3. metaphor - a comparison of two unlike things, i.e. the cat’s eyes were two green emeralds (...and yes, I am referring to a living creature)

(6) purpose - the reason(s) for writing

(7) tone - the writer’s attitude toward subject and audience
(8) the use of dialogue and/or dialect
Here are some words which may be used to describe a writer’s style. This list is by no means all-inclusive; however, it will give you an idea of how to talk about someone’s style.

-poetic -journalistic -humorous

-straightforward (explicit) -dull -sophisticated

-scientific -vivid -exaggerated

-descriptive -dramatic -subtle (implicit)

Exposition is writing which explains.

The subcategories include:

 Cause and effect - i.e. This happened because… OR A result of this was…

 Classification and division - i.e. Every society can be broken down into these groups…

 Comparison and contrast - i.e. A morning person vs. a night owl

 Example and illustration - i.e. One example of Newfoundland’s uniqueness …

 Definition - i.e. A good student is one who…

 Process Analysis – i.e. How to [make, be, obtain]…

Description is writing which describes a person, place, or object. Its main purpose is to create a dominant impression (main feeling) about that which is being described. Use spatial order and numerous adjectives.

Narration is writing which tells a story, but in a narrative essay the story is a means by which the writer can make a point, rather than a narrative shared more for entertainment purposes. There will be a thesis statement.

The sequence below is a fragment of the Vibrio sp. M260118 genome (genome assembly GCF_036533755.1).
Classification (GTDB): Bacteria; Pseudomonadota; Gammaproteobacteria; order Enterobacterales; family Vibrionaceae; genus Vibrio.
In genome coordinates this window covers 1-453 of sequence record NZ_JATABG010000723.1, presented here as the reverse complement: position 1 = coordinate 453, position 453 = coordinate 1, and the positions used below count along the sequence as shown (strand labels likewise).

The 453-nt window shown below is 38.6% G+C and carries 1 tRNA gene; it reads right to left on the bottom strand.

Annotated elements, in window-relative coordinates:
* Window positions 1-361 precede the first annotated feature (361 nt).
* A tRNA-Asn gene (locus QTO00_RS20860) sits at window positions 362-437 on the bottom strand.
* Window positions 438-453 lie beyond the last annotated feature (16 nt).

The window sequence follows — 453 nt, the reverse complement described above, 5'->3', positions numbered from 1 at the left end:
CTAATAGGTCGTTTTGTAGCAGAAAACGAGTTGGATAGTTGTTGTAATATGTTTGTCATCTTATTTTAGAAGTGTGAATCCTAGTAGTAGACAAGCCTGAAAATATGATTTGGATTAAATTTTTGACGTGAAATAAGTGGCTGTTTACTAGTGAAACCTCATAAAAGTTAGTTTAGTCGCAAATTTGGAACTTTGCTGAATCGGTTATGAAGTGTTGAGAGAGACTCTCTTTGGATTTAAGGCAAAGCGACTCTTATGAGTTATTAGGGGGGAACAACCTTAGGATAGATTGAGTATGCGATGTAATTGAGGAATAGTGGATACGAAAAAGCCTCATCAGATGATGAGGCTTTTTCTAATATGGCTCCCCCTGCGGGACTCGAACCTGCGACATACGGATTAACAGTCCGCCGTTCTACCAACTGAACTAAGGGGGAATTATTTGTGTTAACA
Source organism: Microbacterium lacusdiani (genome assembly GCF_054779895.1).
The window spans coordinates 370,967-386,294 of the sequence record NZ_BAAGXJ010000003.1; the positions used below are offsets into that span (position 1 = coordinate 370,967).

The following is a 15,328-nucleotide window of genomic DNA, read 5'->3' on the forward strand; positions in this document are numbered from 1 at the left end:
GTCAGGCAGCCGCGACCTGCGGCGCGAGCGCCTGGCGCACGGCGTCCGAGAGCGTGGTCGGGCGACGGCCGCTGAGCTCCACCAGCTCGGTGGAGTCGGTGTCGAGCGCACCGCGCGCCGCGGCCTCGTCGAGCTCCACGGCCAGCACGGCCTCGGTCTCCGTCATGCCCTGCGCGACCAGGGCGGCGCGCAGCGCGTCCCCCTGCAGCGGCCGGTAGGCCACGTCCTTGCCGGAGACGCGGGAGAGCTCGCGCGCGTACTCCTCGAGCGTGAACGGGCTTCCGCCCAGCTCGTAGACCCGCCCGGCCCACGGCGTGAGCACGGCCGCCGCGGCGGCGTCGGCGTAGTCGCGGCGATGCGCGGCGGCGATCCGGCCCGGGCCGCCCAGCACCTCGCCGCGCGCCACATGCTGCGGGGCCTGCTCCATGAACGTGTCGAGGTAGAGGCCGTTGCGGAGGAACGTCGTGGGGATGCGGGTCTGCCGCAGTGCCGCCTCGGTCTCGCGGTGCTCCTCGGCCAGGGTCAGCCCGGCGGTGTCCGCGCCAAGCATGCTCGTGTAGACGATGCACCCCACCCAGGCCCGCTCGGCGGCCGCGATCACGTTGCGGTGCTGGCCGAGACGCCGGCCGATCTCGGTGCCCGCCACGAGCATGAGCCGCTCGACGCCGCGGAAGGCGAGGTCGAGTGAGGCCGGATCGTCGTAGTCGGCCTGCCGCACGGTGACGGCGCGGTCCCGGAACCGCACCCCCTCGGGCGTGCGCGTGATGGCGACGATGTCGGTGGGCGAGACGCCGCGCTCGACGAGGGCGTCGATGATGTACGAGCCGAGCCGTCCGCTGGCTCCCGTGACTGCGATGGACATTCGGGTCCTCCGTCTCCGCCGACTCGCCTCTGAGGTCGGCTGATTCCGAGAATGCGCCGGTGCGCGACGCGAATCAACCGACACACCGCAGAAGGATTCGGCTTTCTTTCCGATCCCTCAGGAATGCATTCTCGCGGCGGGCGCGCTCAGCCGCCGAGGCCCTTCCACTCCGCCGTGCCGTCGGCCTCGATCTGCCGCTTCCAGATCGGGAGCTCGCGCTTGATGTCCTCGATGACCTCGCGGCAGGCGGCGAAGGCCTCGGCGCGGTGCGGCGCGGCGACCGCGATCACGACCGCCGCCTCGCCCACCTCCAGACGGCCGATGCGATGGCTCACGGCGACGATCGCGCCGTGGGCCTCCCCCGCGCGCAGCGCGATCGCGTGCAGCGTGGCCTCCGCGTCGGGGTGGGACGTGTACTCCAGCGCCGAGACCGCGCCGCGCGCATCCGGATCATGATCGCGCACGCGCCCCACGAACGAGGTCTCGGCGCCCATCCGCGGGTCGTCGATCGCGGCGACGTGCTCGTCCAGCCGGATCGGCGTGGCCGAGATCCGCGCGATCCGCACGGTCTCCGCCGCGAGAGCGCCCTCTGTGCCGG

Essay Development

  • argumentation / persuasion -- an essay that attempts to persuade the reader to the writer’s point of view; the writer can be either serious or funny, but always tries to convince the reader of the validity of his or her opinion

  • cause and effect -- an author may look at the cause-effect relationship, or may discuss the causes or effects of something. The aim is to explain the causes (reasons) or the effects (results) of an event or situation

  • compare and contrast -- an author discusses the similarities and differences between characters, people, things, et cetera.

  • description – the exercise of representing characters, scenes, ideas or actions to make the writing more vivid and appealing for the reader

  • examples and illustration -- With almost every paragraph, a example is offered as to clarify and inform.

  • exposition -- an essay that is explanatory in nature. It deals with the world of ideas and is logically arranged. The methods of development for essays include compare and contrast, classification and division, example and illustration, process analysis, and definition. (There is usually a combination of methods in any expository essay, but quite often, there is one dominant method.)

  • narration -- writing that tells a story or part of a story; includes characters, setting, conflict, suspense, etc. Narratives are chronologically arranged and must involve some type of conflict.

  • process analysis -- a pattern of essay development in which the author explains how to do something (Example: How to be a successful student.)

Coherence: The logical arrangement and progression of ideas in writing.